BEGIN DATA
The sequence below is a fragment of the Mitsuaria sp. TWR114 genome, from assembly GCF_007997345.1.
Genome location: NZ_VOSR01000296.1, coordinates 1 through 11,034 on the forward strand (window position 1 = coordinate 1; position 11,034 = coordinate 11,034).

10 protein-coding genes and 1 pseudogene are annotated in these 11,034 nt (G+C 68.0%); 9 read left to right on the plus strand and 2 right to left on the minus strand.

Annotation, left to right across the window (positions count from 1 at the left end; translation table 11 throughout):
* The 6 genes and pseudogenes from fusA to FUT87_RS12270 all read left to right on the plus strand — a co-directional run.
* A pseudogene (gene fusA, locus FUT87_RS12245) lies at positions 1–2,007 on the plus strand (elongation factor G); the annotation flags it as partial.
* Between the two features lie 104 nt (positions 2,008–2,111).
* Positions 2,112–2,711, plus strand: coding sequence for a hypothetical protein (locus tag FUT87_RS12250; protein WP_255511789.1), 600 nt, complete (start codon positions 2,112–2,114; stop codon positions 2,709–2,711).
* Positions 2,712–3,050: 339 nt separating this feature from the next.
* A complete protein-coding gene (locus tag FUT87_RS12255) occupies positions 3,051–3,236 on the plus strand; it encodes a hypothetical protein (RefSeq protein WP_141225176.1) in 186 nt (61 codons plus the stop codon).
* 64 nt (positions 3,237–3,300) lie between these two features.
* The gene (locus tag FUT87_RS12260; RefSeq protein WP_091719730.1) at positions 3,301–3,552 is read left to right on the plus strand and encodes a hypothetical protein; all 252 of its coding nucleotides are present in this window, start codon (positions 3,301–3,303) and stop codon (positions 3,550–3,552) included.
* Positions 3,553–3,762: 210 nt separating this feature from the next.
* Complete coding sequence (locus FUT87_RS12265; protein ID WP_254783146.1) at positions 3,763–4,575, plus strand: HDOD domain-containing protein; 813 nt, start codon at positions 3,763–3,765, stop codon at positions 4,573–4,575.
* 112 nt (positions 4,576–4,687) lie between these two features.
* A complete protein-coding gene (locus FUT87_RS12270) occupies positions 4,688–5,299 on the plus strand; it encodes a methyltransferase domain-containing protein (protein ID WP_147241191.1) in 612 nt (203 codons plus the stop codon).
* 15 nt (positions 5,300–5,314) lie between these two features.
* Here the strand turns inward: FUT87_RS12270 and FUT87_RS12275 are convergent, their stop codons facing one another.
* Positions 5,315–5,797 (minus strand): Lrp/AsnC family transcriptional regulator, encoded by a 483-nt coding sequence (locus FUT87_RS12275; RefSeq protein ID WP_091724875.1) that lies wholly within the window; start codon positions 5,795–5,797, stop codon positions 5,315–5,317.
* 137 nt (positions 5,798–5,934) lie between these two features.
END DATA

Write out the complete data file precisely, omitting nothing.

The sequence below is a fragment of the Mitsuaria sp. TWR114 genome, from assembly GCF_007997345.1.
Genome location: NZ_VOSR01000296.1, coordinates 1 through 11,034 on the forward strand (window position 1 = coordinate 1; position 11,034 = coordinate 11,034).

10 protein-coding genes and 1 pseudogene are annotated in these 11,034 nt (G+C 68.0%); 9 read left to right on the plus strand and 2 right to left on the minus strand.

Annotation, left to right across the window (positions count from 1 at the left end; translation table 11 throughout):
* The 6 genes and pseudogenes from fusA to FUT87_RS12270 all read left to right on the plus strand — a co-directional run.
* A pseudogene (gene fusA, locus FUT87_RS12245) lies at positions 1–2,007 on the plus strand (elongation factor G); the annotation flags it as partial.
* Between the two features lie 104 nt (positions 2,008–2,111).
* Positions 2,112–2,711, plus strand: coding sequence for a hypothetical protein (locus tag FUT87_RS12250; protein WP_255511789.1), 600 nt, complete (start codon positions 2,112–2,114; stop codon positions 2,709–2,711).
* Positions 2,712–3,050: 339 nt separating this feature from the next.
* A complete protein-coding gene (locus tag FUT87_RS12255) occupies positions 3,051–3,236 on the plus strand; it encodes a hypothetical protein (RefSeq protein WP_141225176.1) in 186 nt (61 codons plus the stop codon).
* 64 nt (positions 3,237–3,300) lie between these two features.
* The gene (locus tag FUT87_RS12260; RefSeq protein WP_091719730.1) at positions 3,301–3,552 is read left to right on the plus strand and encodes a hypothetical protein; all 252 of its coding nucleotides are present in this window, start codon (positions 3,301–3,303) and stop codon (positions 3,550–3,552) included.
* Positions 3,553–3,762: 210 nt separating this feature from the next.
* Complete coding sequence (locus FUT87_RS12265; protein ID WP_254783146.1) at positions 3,763–4,575, plus strand: HDOD domain-containing protein; 813 nt, start codon at positions 3,763–3,765, stop codon at positions 4,573–4,575.
* 112 nt (positions 4,576–4,687) lie between these two features.
* A complete protein-coding gene (locus FUT87_RS12270) occupies positions 4,688–5,299 on the plus strand; it encodes a methyltransferase domain-containing protein (protein ID WP_147241191.1) in 612 nt (203 codons plus the stop codon).
* 15 nt (positions 5,300–5,314) lie between these two features.
* Here the strand turns inward: FUT87_RS12270 and FUT87_RS12275 are convergent, their stop codons facing one another.
* Positions 5,315–5,797 (minus strand): Lrp/AsnC family transcriptional regulator, encoded by a 483-nt coding sequence (locus FUT87_RS12275; RefSeq protein ID WP_091724875.1) that lies wholly within the window; start codon positions 5,795–5,797, stop codon positions 5,315–5,317.
* 137 nt (positions 5,798–5,934) lie between these two features.